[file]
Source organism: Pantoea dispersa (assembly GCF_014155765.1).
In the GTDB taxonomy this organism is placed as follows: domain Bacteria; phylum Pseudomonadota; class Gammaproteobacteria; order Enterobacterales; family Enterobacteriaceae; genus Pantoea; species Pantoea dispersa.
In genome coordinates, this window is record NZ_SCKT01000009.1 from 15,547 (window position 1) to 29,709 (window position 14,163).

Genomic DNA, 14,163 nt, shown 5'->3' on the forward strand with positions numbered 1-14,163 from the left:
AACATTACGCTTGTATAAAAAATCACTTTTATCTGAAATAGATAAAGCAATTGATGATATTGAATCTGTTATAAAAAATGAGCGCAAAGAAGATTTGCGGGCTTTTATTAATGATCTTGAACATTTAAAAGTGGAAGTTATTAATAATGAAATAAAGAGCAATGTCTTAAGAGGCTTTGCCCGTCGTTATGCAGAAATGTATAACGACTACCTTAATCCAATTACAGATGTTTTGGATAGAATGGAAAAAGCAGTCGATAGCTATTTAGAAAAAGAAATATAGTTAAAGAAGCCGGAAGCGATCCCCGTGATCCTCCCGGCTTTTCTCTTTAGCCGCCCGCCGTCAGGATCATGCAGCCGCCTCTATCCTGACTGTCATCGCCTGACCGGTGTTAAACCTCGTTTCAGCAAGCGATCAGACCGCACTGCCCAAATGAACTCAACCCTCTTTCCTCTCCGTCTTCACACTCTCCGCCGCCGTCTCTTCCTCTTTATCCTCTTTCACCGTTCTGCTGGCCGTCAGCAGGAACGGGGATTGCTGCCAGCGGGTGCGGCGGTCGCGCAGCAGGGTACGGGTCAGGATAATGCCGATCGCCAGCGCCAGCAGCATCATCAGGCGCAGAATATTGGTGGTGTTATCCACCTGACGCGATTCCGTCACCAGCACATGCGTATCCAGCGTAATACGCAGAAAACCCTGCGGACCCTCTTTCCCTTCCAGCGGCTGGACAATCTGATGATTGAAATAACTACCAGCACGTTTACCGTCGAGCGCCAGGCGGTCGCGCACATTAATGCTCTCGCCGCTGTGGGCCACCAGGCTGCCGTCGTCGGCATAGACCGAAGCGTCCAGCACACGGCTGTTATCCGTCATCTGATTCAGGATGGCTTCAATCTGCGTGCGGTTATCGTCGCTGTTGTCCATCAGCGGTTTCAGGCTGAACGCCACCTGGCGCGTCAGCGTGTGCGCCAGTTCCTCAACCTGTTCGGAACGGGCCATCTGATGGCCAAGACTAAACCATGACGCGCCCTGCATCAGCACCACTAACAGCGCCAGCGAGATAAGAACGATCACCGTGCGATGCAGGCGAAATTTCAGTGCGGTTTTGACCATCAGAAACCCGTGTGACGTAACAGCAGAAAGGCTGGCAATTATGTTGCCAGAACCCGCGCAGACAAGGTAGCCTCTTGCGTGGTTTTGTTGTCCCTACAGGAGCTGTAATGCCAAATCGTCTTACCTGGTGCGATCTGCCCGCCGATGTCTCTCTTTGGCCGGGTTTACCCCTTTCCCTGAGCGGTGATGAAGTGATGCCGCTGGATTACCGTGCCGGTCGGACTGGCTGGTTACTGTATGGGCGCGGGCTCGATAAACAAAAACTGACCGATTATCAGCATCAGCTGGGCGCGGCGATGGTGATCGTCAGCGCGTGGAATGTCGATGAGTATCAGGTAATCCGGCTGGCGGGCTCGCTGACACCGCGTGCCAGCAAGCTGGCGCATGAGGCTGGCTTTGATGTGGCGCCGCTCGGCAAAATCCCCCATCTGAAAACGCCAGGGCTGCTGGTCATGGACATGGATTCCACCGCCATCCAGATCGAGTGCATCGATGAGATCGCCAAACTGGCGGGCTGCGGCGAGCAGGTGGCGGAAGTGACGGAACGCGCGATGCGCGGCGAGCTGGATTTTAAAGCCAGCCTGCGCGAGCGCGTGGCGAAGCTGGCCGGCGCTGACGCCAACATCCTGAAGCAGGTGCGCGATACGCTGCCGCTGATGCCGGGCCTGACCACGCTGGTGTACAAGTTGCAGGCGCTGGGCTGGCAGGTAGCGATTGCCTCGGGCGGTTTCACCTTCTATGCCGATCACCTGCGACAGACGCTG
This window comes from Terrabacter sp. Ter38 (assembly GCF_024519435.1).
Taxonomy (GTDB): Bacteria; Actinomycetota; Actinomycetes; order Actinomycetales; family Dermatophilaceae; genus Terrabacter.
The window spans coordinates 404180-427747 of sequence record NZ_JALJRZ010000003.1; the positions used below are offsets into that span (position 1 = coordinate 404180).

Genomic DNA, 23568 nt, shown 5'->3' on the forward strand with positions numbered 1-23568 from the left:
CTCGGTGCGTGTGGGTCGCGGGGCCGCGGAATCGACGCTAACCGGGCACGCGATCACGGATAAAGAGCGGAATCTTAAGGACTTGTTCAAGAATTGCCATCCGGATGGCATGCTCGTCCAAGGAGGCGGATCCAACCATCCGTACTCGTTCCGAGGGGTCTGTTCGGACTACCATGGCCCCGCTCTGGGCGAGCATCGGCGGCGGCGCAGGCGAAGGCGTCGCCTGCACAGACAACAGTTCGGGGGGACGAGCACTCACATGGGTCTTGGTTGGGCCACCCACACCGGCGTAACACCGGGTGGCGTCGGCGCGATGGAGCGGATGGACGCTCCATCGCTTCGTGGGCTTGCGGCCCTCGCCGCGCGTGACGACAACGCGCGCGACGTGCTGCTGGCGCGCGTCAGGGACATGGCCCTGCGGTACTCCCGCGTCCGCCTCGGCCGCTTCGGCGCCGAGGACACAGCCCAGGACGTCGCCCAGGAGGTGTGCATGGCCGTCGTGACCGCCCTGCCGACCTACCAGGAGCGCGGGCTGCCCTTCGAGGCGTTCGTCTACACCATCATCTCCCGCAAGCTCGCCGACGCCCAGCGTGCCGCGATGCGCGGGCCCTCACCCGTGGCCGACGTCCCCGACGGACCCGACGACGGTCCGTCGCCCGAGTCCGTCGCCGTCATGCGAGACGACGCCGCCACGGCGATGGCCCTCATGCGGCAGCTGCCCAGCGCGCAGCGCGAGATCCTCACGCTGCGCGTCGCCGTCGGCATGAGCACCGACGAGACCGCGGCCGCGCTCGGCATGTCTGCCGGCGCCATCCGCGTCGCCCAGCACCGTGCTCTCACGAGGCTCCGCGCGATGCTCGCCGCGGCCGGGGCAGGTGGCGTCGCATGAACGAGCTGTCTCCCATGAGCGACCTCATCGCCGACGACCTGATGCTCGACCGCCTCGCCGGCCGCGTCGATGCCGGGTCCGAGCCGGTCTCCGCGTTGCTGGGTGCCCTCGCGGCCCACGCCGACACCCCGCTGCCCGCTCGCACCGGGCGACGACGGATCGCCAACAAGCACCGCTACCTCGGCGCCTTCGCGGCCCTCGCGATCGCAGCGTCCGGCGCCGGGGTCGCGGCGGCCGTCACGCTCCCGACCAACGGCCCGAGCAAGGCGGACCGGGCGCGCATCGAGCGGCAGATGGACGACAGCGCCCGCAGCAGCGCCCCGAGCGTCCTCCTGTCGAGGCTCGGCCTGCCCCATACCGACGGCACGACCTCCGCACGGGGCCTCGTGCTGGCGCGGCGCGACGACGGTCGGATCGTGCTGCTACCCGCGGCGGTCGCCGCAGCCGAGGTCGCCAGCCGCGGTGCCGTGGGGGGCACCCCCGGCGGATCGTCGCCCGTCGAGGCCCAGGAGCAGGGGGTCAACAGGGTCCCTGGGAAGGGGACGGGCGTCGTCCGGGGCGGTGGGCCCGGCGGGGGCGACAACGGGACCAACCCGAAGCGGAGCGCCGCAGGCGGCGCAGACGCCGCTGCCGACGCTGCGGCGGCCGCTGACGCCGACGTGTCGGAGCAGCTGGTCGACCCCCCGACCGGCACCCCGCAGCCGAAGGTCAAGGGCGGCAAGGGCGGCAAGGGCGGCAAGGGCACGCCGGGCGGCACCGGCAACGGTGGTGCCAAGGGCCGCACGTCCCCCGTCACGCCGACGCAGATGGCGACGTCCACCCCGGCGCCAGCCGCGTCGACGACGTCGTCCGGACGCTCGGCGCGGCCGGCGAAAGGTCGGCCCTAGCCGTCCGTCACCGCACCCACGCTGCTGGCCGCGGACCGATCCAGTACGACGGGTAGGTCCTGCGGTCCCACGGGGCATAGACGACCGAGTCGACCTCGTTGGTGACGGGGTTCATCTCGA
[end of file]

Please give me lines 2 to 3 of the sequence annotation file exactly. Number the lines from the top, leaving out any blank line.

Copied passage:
In the GTDB taxonomy this organism is placed as follows: domain Bacteria; phylum Pseudomonadota; class Gammaproteobacteria; order Enterobacterales; family Enterobacteriaceae; genus Pantoea; species Pantoea dispersa.
In genome coordinates, this window is record NZ_SCKT01000009.1 from 15,547 (window position 1) to 29,709 (window position 14,163).